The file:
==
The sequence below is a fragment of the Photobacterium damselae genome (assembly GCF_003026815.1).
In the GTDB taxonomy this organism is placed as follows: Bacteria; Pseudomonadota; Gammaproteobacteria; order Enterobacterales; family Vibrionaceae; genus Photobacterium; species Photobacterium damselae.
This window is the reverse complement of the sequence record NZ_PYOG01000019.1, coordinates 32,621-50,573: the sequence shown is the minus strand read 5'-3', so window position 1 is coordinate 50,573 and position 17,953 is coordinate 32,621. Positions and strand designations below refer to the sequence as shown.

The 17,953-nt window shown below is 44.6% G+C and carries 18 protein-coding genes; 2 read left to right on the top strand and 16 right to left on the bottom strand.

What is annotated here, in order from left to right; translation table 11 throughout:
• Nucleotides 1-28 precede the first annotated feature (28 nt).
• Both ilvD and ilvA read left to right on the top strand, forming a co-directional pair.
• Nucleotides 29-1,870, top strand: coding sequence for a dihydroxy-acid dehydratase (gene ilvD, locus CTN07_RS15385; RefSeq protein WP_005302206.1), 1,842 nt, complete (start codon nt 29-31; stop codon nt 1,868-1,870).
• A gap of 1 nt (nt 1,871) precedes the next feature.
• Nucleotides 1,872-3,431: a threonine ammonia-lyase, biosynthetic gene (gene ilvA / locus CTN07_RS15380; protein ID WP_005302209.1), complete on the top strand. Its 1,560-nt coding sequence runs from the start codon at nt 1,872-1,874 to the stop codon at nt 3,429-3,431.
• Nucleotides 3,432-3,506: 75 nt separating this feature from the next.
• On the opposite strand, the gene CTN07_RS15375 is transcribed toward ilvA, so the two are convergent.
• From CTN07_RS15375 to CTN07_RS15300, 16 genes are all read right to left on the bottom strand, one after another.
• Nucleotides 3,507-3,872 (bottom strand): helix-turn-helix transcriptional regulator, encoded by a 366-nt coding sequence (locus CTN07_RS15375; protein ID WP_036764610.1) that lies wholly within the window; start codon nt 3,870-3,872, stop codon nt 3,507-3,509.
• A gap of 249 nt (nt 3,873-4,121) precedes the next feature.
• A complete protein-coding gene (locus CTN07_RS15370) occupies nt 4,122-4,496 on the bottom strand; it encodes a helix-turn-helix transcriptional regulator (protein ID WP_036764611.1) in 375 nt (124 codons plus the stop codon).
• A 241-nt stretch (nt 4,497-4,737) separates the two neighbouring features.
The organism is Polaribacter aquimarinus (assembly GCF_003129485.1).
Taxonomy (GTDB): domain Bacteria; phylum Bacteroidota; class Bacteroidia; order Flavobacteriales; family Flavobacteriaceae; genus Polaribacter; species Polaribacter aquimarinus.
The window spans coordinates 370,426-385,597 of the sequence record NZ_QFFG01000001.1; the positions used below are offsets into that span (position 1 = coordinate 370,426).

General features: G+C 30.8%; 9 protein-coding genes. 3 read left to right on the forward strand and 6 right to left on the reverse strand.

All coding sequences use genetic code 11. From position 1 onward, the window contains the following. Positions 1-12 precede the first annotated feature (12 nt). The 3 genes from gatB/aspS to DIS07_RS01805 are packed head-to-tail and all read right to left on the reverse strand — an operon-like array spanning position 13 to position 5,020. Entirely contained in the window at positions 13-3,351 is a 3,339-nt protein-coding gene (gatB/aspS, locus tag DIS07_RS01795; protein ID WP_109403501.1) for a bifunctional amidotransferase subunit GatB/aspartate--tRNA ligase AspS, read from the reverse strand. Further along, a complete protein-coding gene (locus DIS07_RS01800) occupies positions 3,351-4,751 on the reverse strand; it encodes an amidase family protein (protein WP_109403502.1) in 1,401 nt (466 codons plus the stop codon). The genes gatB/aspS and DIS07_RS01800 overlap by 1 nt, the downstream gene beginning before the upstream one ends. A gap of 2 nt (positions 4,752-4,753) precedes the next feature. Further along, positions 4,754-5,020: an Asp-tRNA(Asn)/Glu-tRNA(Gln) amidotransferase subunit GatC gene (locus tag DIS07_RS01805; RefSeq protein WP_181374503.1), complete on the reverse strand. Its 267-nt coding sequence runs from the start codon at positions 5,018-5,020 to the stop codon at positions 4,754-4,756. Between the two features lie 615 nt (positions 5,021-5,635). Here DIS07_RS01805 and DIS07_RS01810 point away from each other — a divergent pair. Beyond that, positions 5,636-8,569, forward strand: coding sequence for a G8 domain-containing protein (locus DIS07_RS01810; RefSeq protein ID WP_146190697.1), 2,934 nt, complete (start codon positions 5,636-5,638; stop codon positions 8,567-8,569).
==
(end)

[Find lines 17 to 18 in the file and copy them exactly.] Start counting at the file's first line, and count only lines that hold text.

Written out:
• A 241-nt stretch (nt 4,497-4,737) separates the two neighbouring features.
The organism is Polaribacter aquimarinus (assembly GCF_003129485.1).